By Vic Holtreman
Short version: Horror, nudity and gore reminiscent of early 1980’s horror films, but with a stronger story.
Be warned: If you are not a fan of movies that splash gore, body parts and guts across the screen, Hostel is most definitely not for you. Hostel is rated “R” and for damn good reasons.
When I review movies, depending on the film, I sometimes try to judge a movie not only from a general perspective, but when applicable also as it fits into a specific genre. As a horror movie, I think Hostel achieves it’s goal of, well, horrifying the audience and it gets points for going in a different direction than I expected from the trailer and commercials. On a broader scale it wasn’t too bad either.
As the film opens we’re introduced to Paxton and Josh, a couple of guys backpacking around Europe before heading back to the States to start a mundane existence consisting of attending Law School. They’re accompanied by a drifter that has joined them at some point who is a Czech and thus more familiar with where they are travelling, acting as a part-time interpreter and all around clown. They’re all portrayed basically as walking erections, looking for places where they can sow their oats. They’re in Amsterdam, apparently the right place considering what they’re looking for.
Josh comes across as almost having morals, not wanting to pay for sex, but more than happy to search for a one night stand with whatever hot looking woman comes his way (as long as he doesn’t have to pay for it). Really he seems to be succumbing to peer pressure from his two buddies and he’s the classic “good guy” in a horror flick ensemble.
Paxton is a total horn-dog as is Oli, the drifter. Eventually they come across a dude that looks like a junkie who knows of a place in Slovakia where the women far outnumber the men and the majority of them look like supermodels. So, off goes our trio by train on their quest.
While on the train, they meet a creepy Danish businessman, who makes a pass at Josh, who naturally freaks out. Once they arrive, they find the dreaded hostel, which of course doesn’t look dreadful at all. As soon as they arrive they think they’ve hit the jackpot as they’re invited to join a couple of beautiful (and topless) women at the hostel’s spa. Small talk follows, they all end up at a nightclub and they all end up in bed. There is a lot of nudity in Hostel, and although it fits the plot, there’s more than necessary if you ask me, with the overall effect almost feeling like a porn film has been intercut with the main one.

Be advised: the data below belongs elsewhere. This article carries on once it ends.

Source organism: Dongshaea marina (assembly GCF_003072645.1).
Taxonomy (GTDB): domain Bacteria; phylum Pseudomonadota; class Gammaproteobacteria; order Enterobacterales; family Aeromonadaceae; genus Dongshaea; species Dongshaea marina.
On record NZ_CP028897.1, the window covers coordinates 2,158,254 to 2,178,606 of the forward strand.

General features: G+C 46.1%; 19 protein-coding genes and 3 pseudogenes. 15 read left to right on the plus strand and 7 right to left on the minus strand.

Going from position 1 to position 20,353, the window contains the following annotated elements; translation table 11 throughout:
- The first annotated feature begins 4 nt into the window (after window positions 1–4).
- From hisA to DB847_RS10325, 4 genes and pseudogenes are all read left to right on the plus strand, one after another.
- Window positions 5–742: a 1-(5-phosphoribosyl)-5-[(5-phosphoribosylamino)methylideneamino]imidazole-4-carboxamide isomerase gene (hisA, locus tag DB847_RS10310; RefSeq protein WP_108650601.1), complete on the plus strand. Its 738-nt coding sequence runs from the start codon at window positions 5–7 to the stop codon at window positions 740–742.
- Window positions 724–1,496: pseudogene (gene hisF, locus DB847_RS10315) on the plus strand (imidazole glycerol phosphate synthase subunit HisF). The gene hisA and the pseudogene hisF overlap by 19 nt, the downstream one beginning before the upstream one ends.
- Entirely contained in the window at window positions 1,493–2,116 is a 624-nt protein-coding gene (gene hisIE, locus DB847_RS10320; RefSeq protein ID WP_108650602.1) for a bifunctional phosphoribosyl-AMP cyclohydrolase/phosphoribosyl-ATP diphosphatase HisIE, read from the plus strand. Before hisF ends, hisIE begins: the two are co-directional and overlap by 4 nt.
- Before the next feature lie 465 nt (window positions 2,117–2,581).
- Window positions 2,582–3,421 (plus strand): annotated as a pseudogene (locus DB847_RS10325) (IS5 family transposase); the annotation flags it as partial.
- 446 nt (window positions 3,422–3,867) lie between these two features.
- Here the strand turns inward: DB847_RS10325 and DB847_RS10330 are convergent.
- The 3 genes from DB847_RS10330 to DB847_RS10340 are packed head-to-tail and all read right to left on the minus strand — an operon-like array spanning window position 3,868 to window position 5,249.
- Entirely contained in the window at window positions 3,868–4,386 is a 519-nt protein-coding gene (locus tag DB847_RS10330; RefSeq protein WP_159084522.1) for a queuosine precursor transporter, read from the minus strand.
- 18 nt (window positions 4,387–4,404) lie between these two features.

Anyway, first one guy vanishes and then another and we end up with our main protagonist in a really bad jam. I don’t want to say much more about the story in case you see the movie, but I found it very tense and gripping.
I compared this to the heyday of horror movies back in the early 1980’s because that’s what kept coming to mind. Movies like Friday the 13th and Nightmare on Elm Street, with all the gore, female nudity and deaths of sexually immoral characters. The generation of horror films that came after, like I Know What You Did Last Summer and the like were but a pale reflection of those early 80’s flicks.
Again, if you’re not a fan of this sort of movie, don’t even bother because once it starts down the gore path, it gets pretty intense and parts of it are really hard to watch (moreso than the recent Saw movies in my opinion). However, if horror in the vein (sorry, couldn’t help myself) of those movies mentioned above is up your alley, then I’d say this is for you.